Chapter Arts Centre, Cardiff, Thurs 6 Feb.
Of Mice & Men tells the journey of two friends struggling to find their own piece of land, their own little paradise, against the backdrop of the great American depression. Whilst being familiar with the story but having never seen it performed on stage, I was intrigued to see how Tin Shed would present their adaptation of this famous classic known to audiences for generations.
We entered the theatre space and I was instantly drawn to the array of props that had been used to set the scene. Stage manager Antonio Rimola had cleverly chosen lighter items such as crates and stools; this enabled the cast to rearrange the set quickly and effectively in order to change scenes multiple times throughout the play. I also found that the music and sound effects, provided by Peter Farago, were a constant element during, thus really helping to keep within the theme and subconsciously draw the audience closer to feeling part of the story.
Robert Hopkins’ portrayal of Lennie, a hard working but simple man, was absolutely outstanding, for an actor to play such a complex and testing role takes a fair amount of practise and expertise. Hopkins definitely brought the beautiful innocence of Lennie to life, tugging at the heart strings with his sweet, bumbling nature. The chemistry between Lennie and George, a stern but patient man full of hopes and dreams, played by Antonio Rimola, was electric, both actors were consistent and ricocheted off one another with a fantastic rapport.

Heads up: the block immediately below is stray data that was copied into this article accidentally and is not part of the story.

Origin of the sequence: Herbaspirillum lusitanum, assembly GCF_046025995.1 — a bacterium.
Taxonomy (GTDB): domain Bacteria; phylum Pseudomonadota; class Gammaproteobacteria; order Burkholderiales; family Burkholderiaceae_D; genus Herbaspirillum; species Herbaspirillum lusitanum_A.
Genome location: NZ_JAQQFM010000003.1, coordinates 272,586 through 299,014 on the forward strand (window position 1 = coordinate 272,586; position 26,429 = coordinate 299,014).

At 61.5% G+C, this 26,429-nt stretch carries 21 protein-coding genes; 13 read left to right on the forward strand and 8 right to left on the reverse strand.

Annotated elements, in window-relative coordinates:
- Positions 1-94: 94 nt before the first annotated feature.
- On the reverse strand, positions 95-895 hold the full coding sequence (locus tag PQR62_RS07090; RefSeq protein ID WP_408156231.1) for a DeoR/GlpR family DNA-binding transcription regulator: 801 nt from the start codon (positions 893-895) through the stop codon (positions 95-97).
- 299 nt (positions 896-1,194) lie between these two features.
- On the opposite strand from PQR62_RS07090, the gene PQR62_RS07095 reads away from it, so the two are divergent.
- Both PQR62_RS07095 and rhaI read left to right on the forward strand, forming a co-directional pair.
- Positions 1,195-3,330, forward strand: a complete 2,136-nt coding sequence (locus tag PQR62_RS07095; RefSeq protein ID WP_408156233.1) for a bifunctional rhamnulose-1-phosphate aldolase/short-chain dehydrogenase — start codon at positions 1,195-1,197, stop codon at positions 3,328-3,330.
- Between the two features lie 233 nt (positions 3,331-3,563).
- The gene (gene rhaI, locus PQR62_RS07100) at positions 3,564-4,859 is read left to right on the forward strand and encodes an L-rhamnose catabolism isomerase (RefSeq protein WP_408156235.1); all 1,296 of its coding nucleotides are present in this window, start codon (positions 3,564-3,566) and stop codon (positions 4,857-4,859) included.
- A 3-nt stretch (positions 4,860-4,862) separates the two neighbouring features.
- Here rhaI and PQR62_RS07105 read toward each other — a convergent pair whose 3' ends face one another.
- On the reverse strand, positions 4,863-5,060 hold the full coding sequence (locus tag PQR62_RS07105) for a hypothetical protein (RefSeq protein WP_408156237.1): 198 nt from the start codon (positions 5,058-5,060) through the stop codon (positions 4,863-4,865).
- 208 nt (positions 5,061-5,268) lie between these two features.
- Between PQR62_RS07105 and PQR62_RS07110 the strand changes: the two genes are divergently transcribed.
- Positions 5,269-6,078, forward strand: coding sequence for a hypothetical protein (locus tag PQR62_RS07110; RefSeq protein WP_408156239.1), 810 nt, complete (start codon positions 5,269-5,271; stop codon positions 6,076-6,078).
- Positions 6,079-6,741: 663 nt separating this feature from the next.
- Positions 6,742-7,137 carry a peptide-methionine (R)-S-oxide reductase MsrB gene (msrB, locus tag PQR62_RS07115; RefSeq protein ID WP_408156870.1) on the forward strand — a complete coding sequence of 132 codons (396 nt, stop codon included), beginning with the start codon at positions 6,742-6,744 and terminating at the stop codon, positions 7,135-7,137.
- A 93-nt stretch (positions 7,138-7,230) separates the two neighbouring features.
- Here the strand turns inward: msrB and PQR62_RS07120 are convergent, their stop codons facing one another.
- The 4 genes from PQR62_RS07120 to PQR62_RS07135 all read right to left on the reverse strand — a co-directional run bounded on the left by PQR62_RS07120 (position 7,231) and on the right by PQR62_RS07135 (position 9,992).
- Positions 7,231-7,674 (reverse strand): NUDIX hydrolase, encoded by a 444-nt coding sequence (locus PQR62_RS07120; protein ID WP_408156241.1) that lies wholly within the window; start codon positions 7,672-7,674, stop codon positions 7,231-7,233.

I particularly enjoyed the magic of Crooks, the unfortunate outcast played by Jade Fearon, in keeping his character whilst quietly re-setting the stage during the interval. This may have gone unnoticed by the majority of the audience, but in doing this act I felt the play itself had just that little bit extra spark of professionalism to it.
A massive credit is due to actor Samuel Griffiths for his incredible performance of Candy, the sweet natured seasoned veteran of the ranch. Samuel Griffiths did not just portray Candy; he completely immersed himself within the character whilst on stage. I found myself in awe of the dedication in his movement in the space and the superb use of his voice was faultless.
Tin Shed Theatre has managed to produce an adaptation that most definitely does justice to the original story. We found ourselves enraptured with the intense tragedy that began to unfold before us. I found myself swallowing past the lump in my throat during the famous final scene, the actors kept our focus gripped to the action during those heart breaking final moments. I look forward to seeing further productions by The Tin Shed Theatre Company as this performance has left a lasting impression.
words SARAH FINCH
Chapter Arts Centre, Cardiff, Thu 6-Fri 7 Feb. Tickets: £12/ £10 conc. Info: 029 2030 4400 / www.chapter.org
Aberystwyth Arts Centre, Tues 11 Feb. Tickets: £7 – £14. Info: www.aberystwythartscentre.co.uk
Riverfront, Newport, Wed 12-Fri 14 Feb. Tickest: £8.50/£6.50 conc. Info: www.newport.gov.uk